War, and its horrible sequel in the so-called Peace, to the delusions of an age which had long accustomed itself both to think and to act as though talk could be made to do the business of life. The war was the product of worldwide lying, in which the "world views" formed no small part, especially those that had been worked up in Germany. Not the venial lying which speaks a word untrue to another word, but the mortal, deadly lying where all the words, while beautifully harmonizing with one another, are collectively untrue to reality or fact. The very notion of a "world view", which we were led to believe would be a kind of summarized total, or general conspectus, of all the truth that can be known, is itself a lie of this collective kind, what one might call a "mass lie", and a highly pernicious one. The wisest man that ever drew the breath of life cannot "view" more than an inconceivably small fraction of the world, a significant fraction it is true, just enough to warn him against playing tricks with the Ten Commandments, and no more; the wise man becoming unutterably foolish when he pretends otherwise. What comes of trusting to "world views" to do the business of the world may be abundantly seen in the sorry performance we have already considered, where every writer and speaker, high and low, after explaining his "world view" to admiring sight seers in that line, can think of nothing better than to bellow at his audience to change their hearts", while making not the least effort to change his own, and with no serious intention of doing so the world meantime mocking the view he has taken of it and visibly going from bad to worse.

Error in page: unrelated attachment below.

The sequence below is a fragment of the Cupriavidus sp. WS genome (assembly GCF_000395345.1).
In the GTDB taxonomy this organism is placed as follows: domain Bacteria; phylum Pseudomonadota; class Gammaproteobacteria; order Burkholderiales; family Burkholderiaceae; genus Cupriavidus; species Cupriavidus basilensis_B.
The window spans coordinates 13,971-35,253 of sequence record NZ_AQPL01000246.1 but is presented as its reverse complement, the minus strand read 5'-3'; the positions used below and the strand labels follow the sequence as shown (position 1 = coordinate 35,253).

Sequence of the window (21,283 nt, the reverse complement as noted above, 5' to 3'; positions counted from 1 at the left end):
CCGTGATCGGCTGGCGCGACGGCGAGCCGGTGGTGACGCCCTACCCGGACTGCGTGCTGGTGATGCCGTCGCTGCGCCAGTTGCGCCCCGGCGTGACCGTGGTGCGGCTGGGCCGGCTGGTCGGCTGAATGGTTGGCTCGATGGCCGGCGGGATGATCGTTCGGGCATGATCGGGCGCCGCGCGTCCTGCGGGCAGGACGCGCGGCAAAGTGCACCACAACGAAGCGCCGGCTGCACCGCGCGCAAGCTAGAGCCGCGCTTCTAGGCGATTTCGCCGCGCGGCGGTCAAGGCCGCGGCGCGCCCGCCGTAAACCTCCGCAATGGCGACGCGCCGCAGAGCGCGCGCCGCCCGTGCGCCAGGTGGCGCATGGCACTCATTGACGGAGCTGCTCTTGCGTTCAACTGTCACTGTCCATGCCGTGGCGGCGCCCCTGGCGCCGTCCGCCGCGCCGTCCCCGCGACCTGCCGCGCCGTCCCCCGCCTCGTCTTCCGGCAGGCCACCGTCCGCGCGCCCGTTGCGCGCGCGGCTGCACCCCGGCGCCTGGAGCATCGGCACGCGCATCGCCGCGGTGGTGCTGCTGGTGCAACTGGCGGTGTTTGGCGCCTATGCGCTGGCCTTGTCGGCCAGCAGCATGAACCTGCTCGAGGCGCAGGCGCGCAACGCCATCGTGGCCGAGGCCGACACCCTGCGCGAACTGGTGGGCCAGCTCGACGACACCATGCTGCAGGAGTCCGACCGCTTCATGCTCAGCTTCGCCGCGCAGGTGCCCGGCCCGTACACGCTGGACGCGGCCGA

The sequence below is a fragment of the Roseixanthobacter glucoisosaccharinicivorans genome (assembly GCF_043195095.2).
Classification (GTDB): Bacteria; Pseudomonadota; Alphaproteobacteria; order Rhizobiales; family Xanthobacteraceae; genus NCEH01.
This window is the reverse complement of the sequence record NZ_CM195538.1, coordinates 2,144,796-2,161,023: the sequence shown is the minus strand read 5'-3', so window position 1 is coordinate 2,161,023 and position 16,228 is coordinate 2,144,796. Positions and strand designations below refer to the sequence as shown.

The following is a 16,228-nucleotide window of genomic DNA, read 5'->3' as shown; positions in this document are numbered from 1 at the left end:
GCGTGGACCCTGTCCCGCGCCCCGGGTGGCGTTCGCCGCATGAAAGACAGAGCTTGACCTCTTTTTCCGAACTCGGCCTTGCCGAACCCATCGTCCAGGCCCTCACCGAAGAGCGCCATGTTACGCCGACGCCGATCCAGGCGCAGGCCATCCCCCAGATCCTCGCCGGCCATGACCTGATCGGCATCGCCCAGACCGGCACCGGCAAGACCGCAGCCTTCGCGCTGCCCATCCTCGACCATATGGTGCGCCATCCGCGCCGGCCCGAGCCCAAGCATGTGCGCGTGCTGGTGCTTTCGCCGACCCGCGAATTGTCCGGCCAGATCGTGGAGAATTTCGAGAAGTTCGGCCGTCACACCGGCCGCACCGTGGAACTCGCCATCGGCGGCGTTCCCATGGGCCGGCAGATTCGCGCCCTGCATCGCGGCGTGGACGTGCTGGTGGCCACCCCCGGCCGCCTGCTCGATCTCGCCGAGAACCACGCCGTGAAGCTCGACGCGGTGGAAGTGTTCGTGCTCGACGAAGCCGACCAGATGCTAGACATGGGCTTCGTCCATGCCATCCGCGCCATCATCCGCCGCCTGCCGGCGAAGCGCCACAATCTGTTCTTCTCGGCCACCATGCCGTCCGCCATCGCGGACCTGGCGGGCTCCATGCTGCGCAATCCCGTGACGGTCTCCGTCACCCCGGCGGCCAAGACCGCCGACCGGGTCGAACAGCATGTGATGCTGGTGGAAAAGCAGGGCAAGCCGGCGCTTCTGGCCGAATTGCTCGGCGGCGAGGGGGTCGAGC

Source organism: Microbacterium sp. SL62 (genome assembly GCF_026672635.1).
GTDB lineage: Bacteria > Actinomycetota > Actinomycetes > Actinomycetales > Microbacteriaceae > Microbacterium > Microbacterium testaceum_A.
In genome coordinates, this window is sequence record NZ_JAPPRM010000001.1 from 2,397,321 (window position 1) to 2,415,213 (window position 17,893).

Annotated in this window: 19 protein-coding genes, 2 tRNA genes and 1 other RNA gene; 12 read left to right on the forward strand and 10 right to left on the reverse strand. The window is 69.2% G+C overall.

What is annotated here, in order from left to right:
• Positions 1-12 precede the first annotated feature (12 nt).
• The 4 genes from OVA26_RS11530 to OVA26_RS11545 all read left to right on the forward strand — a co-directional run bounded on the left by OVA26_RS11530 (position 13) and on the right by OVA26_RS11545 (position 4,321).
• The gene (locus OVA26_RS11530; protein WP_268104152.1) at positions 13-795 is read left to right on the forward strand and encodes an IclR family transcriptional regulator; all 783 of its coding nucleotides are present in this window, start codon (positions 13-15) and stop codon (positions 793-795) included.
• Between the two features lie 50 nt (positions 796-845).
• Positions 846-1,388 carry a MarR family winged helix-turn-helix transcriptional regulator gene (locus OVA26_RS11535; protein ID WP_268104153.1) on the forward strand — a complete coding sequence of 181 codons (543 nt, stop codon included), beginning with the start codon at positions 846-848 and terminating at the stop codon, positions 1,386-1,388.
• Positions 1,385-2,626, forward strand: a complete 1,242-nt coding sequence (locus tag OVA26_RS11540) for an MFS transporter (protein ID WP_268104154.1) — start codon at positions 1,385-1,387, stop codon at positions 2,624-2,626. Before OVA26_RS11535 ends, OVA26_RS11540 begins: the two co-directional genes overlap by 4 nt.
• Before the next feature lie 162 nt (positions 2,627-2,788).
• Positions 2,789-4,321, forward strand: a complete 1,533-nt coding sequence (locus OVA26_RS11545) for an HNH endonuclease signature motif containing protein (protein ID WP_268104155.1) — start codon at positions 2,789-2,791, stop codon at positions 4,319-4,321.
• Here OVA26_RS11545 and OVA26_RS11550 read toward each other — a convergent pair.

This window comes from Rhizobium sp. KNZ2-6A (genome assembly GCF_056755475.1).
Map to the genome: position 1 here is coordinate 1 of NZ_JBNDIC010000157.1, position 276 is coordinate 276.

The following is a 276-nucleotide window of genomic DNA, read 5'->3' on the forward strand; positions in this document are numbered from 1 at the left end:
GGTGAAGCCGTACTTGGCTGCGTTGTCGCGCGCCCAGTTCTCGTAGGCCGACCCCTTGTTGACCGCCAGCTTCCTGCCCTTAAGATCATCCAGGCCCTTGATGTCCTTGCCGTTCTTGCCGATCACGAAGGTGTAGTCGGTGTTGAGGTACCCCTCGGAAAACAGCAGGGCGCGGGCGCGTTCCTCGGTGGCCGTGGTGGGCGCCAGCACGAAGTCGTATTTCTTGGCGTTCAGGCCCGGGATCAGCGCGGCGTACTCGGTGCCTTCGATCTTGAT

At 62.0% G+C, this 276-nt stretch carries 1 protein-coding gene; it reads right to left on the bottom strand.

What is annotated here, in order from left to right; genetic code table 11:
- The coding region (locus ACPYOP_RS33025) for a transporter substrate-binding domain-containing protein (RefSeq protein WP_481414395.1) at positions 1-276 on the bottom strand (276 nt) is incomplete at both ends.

This fundamental lying, which has reproduced itself in an endless progeny of abominable forms, was, I repeat, the underlying cause of the Great War and its sequent calamities. In Germany, where this sort of lying had been developed to a fine art and where the chief adepts in the practice of it were to be found, it produced the trash of Von Bernhardi, Treitschke, Houston Chamberlain and the Kaiser's speeches. In Britain (I say nothing of America) we gave it a more moralized but not less deadly version. Our notion was that the "international situation" is governed by political speeches, protocols, foreign office correspondence, interchange of diplomatic views, and paper treaties